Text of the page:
The first national survey comparing the effects of the two types of sex education found in 2008 that students who got comprehensive sex education are half as likely to become teen parents as those who got abstinence-only instruction or no sex education. In the survey, taken by researchers at the University of Washington and published in the Journal of Adolescent Health, teens between 15 and 19 years old who had comprehensive sex education were no more likely to have sex than those who had abstinence-only classes. Neither comprehensive nor abstinence-only instruction had much effect on the odds that student would be infected with an STD.
What should a concerned parent do?
Parents play a major role in influencing a child’s sexual behavior. As the report sponsored by the National Campaign to Prevent Teen and Unplanned Pregnancy points out, teens’ own sexual beliefs, values, attitudes, and intentions — not the kind of sex education they get in school — are the most strongly related to their sexual behavior. And parents play a key role in shaping those attitudes. That makes the pregnancy of a high-profile teen actress a teachable moment. Talking about sex can be tough for parents, but there is a wealth of research pointing to its importance.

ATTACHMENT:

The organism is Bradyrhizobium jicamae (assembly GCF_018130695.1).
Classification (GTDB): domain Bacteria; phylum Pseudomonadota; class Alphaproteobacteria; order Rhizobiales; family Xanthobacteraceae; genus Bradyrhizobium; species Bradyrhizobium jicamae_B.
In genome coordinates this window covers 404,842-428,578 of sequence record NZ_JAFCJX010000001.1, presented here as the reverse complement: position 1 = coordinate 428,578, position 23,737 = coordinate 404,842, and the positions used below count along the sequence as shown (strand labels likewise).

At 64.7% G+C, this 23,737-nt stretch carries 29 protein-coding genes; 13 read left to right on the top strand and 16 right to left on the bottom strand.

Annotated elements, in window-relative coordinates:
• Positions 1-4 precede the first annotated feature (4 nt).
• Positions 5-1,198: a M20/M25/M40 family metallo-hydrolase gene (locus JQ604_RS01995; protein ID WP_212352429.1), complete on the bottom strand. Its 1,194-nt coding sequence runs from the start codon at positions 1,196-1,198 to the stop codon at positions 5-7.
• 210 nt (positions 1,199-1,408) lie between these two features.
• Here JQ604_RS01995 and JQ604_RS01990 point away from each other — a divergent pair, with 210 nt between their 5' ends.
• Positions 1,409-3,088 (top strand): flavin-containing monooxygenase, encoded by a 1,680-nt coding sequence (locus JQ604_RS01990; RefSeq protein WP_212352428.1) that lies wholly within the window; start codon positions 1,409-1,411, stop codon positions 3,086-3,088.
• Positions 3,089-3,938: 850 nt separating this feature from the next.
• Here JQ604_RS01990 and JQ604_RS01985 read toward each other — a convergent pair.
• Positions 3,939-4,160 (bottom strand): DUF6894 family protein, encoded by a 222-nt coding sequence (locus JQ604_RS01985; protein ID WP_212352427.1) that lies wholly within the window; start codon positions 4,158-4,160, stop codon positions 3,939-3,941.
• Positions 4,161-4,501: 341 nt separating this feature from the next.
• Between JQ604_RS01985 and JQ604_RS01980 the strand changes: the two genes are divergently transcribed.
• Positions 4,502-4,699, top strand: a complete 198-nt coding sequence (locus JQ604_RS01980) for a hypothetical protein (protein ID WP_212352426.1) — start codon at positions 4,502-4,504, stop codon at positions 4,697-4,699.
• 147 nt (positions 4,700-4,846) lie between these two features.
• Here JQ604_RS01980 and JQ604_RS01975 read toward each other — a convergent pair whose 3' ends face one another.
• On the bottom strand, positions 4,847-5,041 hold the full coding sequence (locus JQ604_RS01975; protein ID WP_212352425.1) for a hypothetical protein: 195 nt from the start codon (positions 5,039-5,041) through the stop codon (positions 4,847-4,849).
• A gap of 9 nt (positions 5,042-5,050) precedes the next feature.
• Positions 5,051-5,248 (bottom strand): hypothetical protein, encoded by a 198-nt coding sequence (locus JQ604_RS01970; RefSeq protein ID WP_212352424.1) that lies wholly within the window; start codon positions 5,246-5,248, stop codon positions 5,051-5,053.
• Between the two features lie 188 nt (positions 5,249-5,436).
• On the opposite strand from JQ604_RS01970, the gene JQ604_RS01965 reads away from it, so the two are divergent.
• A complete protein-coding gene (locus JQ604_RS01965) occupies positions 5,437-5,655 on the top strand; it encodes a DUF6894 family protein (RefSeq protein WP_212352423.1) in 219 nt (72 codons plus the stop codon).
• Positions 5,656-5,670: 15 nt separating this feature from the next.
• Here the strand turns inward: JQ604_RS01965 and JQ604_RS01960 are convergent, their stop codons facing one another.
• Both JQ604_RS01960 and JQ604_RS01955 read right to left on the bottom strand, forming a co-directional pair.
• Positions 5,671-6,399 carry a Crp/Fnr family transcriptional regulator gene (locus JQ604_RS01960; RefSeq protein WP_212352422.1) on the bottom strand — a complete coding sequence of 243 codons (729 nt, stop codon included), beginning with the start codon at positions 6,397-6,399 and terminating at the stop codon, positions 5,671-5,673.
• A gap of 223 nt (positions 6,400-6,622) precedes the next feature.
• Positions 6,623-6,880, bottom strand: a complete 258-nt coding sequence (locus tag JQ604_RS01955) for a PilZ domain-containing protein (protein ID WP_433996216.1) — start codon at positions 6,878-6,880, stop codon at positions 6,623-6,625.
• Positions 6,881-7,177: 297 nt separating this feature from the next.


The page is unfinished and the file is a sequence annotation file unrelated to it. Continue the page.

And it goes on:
If you need help with your talking points, check the advice from the American Academy of Pediatrics or even our recent statistics on sexual health on talking to kids about sex — from preschool through the teen years. Here are other ways you can get involved in what your child learns about sex and when:
• Stay informed about sexual health issues by reading and talking to other parents and your family doctor. That way you can learn about the pressures on young people that didn’t exist when you were a teen!
• Find out what your school teaches your child about sex and in what grade.
• Find out where your school board and school board candidates stand on the issue.
Keep up-to-date on state legislation that governs the way sex education is taught.